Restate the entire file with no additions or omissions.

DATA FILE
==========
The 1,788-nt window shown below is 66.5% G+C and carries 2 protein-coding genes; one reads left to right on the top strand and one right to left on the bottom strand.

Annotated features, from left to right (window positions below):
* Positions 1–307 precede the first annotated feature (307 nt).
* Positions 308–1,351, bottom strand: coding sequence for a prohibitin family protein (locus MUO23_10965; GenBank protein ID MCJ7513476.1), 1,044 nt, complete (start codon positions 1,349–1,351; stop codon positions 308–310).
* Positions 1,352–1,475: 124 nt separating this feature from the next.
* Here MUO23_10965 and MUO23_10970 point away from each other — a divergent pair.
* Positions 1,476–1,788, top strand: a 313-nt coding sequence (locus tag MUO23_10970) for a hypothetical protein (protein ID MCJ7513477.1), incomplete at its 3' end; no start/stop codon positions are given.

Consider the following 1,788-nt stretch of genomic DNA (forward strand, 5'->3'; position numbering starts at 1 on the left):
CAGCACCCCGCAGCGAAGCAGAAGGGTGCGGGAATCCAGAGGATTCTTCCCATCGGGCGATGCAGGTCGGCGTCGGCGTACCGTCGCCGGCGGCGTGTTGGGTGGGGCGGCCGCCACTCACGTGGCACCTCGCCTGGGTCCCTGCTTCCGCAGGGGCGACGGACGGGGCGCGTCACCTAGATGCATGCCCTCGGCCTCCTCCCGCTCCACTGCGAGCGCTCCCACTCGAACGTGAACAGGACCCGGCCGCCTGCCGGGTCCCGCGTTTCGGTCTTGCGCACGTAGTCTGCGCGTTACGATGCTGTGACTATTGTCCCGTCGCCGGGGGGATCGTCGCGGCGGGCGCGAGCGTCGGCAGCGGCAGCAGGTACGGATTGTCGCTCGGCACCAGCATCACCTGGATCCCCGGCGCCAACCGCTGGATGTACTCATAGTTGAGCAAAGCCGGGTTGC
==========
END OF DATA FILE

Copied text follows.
The 1,788-nt window shown below is 66.5% G+C and carries 2 protein-coding genes; one reads left to right on the top strand and one right to left on the bottom strand.

Annotated features, from left to right (window positions below):
* Positions 1–307 precede the first annotated feature (307 nt).
* Positions 308–1,351, bottom strand: coding sequence for a prohibitin family protein (locus MUO23_10965; GenBank protein ID MCJ7513476.1), 1,044 nt, complete (start codon positions 1,349–1,351; stop codon positions 308–310).
* Positions 1,352–1,475: 124 nt separating this feature from the next.
* Here MUO23_10965 and MUO23_10970 point away from each other — a divergent pair.
* Positions 1,476–1,788, top strand: a 313-nt coding sequence (locus tag MUO23_10970) for a hypothetical protein (protein ID MCJ7513477.1), incomplete at its 3' end; no start/stop codon positions are given.

Consider the following 1,788-nt stretch of genomic DNA (forward strand, 5'->3'; position numbering starts at 1 on the left):
CAGCACCCCGCAGCGAAGCAGAAGGGTGCGGGAATCCAGAGGATTCTTCCCATCGGGCGATGCAGGTCGGCGTCGGCGTACCGTCGCCGGCGGCGTGTTGGGTGGGGCGGCCGCCACTCACGTGGCACCTCGCCTGGGTCCCTGCTTCCGCAGGGGCGACGGACGGGGCGCGTCACCTAGATGCATGCCCTCGGCCTCCTCCCGCTCCACTGCGAGCGCTCCCACTCGAACGTGAACAGGACCCGGCCGCCTGCCGGGTCCCGCGTTTCGGTCTTGCGCACGTAGTCTGCGCGTTACGATGCTGTGACTATTGTCCCGTCGCCGGGGGGATCGTCGCGGCGGGCGCGAGCGTCGGCAGCGGCAGCAGGTACGGATTGTCGCTCGGCACCAGCATCACCTGGATCCCCGGCGCCAACCGCTGGATGTACTCATAGTTGAGCAAAGCCGGGTTGC